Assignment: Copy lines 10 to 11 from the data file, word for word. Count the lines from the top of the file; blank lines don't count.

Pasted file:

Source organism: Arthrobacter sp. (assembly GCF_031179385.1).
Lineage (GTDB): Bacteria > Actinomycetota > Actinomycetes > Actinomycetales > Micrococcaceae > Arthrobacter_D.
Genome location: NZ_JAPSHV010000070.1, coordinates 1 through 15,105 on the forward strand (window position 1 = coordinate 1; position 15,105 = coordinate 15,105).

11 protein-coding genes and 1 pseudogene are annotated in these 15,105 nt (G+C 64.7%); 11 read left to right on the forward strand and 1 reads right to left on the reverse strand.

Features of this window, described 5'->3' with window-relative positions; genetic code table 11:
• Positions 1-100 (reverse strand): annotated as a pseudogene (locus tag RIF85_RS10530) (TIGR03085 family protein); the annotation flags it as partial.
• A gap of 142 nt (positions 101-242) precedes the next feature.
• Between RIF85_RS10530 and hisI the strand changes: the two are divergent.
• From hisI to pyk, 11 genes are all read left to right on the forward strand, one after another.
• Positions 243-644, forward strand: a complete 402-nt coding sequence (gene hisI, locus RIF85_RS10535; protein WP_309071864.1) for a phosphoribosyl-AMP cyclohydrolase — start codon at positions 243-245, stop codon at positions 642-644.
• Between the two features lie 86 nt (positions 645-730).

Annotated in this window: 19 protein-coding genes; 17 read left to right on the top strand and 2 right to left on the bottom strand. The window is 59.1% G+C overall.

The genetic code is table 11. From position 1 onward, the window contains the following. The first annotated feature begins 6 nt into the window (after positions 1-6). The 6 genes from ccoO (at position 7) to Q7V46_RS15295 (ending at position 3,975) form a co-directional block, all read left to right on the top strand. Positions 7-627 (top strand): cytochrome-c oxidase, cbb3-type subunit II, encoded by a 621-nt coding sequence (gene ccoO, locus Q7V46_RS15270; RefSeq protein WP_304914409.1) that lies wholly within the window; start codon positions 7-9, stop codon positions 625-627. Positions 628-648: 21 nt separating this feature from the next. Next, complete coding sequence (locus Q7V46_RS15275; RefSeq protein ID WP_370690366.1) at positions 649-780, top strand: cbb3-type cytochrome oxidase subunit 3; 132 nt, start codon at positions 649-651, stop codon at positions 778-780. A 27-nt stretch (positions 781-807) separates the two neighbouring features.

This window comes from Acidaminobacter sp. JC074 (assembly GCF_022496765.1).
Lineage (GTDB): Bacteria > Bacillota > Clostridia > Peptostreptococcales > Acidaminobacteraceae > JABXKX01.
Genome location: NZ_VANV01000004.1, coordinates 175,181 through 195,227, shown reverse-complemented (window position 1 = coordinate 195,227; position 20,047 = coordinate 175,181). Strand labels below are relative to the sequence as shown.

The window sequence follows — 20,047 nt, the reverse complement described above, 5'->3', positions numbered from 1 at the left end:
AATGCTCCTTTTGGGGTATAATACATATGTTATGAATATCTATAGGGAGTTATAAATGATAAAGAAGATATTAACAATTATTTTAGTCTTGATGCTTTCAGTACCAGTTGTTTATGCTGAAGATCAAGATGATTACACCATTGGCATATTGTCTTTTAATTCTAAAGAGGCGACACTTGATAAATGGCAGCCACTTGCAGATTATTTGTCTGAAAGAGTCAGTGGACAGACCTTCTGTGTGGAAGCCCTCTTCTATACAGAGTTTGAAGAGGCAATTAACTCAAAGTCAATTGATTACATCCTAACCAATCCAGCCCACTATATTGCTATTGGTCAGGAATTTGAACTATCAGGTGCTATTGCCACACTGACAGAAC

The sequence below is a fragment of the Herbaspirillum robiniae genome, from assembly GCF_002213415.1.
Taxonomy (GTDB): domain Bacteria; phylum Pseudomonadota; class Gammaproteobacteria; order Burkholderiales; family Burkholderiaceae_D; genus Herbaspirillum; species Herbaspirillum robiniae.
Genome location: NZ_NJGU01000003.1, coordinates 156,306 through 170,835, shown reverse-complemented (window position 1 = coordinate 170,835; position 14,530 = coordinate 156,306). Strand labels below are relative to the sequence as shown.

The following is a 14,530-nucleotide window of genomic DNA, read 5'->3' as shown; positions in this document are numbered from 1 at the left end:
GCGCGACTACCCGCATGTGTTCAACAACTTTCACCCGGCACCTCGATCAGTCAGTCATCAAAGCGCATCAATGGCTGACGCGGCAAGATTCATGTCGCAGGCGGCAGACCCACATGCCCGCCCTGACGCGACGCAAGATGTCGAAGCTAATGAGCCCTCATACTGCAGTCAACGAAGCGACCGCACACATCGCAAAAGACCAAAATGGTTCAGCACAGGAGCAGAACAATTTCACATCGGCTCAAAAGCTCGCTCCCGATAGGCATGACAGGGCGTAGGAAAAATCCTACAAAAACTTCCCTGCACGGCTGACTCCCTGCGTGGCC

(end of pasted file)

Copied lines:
• Positions 243-644, forward strand: a complete 402-nt coding sequence (gene hisI, locus RIF85_RS10535; protein WP_309071864.1) for a phosphoribosyl-AMP cyclohydrolase — start codon at positions 243-245, stop codon at positions 642-644.
• Between the two features lie 86 nt (positions 645-730).